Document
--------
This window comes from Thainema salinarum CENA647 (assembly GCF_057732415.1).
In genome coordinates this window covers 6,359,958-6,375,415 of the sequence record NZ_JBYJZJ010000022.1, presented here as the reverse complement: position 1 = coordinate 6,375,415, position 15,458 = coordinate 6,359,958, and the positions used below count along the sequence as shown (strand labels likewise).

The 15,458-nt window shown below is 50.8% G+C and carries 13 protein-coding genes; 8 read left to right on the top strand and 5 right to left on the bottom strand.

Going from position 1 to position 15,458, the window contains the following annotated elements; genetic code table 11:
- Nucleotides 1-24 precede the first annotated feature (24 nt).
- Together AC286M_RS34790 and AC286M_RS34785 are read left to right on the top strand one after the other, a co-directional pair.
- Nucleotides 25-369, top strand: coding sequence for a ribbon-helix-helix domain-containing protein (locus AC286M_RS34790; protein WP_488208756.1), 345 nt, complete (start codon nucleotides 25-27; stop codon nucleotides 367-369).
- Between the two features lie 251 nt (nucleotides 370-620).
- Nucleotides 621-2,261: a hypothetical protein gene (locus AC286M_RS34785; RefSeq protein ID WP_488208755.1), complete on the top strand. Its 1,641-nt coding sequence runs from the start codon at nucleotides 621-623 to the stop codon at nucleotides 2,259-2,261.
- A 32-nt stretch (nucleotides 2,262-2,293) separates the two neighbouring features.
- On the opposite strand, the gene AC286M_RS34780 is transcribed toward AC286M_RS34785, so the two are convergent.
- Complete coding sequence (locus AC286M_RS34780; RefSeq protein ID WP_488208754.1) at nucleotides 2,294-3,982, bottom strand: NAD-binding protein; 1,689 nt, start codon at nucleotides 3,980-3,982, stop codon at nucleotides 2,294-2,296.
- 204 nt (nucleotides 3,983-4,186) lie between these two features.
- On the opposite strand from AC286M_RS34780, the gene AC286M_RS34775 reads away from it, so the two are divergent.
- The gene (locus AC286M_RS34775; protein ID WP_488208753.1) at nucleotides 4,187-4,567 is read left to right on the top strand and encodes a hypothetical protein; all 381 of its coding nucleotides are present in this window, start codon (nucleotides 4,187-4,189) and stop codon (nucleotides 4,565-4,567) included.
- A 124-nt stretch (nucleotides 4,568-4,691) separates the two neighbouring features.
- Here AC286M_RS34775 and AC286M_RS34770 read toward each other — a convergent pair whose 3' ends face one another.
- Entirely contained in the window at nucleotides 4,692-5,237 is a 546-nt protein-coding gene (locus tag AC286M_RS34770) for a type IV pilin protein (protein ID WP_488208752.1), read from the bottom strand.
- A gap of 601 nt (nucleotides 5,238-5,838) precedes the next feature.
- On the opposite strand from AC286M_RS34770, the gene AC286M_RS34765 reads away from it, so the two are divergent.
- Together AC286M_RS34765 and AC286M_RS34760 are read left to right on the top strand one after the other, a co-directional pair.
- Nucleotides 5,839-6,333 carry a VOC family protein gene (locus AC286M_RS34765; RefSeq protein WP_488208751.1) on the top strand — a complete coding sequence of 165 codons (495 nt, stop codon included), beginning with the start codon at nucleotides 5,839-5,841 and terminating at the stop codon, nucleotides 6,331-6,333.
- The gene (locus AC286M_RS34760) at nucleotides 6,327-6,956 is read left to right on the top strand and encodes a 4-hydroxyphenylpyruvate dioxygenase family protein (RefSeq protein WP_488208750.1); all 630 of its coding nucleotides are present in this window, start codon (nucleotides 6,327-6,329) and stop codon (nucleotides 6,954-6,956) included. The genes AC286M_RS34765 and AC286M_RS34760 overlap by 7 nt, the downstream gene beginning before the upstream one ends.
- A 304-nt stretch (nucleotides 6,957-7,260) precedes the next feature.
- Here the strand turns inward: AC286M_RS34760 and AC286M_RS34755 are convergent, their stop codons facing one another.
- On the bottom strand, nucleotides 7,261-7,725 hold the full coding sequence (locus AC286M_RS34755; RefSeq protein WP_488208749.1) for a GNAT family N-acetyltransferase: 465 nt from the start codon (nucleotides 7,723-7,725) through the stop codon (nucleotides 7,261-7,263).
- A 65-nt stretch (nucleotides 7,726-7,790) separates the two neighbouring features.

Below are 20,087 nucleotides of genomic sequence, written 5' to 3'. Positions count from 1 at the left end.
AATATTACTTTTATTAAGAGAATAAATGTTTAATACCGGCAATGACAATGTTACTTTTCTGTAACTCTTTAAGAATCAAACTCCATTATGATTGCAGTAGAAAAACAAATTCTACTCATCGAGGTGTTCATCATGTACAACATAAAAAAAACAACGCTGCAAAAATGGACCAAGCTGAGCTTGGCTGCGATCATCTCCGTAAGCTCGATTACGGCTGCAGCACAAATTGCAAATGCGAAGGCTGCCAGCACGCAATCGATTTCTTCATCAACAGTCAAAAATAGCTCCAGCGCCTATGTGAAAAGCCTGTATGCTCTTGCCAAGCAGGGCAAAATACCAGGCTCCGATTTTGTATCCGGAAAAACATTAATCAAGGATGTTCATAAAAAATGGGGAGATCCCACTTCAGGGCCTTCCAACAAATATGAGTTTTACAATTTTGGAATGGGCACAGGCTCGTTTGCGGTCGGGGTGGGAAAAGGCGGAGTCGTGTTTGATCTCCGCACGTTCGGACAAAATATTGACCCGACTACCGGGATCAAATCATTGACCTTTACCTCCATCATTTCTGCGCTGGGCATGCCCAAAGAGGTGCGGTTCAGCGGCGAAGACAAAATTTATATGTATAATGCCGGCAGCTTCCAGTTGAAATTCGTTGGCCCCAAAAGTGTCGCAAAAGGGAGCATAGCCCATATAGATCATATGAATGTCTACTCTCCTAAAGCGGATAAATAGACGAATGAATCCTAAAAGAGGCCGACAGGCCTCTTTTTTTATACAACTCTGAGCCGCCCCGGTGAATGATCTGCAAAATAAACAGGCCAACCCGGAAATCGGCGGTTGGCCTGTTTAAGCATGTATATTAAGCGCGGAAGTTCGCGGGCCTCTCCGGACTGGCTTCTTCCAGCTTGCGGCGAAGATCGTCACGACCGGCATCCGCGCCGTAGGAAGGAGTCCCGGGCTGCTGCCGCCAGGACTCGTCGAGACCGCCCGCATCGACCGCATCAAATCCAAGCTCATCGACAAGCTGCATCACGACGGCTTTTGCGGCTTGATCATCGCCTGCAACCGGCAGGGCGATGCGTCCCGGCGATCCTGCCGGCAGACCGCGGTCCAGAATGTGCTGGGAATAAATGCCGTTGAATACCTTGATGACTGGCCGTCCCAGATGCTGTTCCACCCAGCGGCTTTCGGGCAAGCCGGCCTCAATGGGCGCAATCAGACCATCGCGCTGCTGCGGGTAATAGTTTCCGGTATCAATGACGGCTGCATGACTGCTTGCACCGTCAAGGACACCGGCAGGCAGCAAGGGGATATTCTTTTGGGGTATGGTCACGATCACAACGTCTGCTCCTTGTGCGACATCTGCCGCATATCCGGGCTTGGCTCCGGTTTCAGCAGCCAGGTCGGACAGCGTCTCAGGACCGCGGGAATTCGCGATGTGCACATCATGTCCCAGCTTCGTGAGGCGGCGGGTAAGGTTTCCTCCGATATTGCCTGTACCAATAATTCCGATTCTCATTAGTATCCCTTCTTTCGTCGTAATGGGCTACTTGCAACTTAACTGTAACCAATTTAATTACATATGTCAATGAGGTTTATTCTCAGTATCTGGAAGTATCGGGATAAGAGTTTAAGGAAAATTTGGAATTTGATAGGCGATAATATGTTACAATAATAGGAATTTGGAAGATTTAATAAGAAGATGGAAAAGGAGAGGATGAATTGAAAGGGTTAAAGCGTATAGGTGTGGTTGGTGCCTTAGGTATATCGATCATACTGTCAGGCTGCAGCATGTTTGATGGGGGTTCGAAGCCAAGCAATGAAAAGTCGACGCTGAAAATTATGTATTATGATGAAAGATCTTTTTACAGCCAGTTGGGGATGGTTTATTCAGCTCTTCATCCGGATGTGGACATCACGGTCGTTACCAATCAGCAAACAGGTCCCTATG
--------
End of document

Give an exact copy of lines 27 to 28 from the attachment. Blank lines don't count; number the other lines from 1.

- A 65-nt stretch (nucleotides 7,726-7,790) separates the two neighbouring features.

Below are 20,087 nucleotides of genomic sequence, written 5' to 3'. Positions count from 1 at the left end.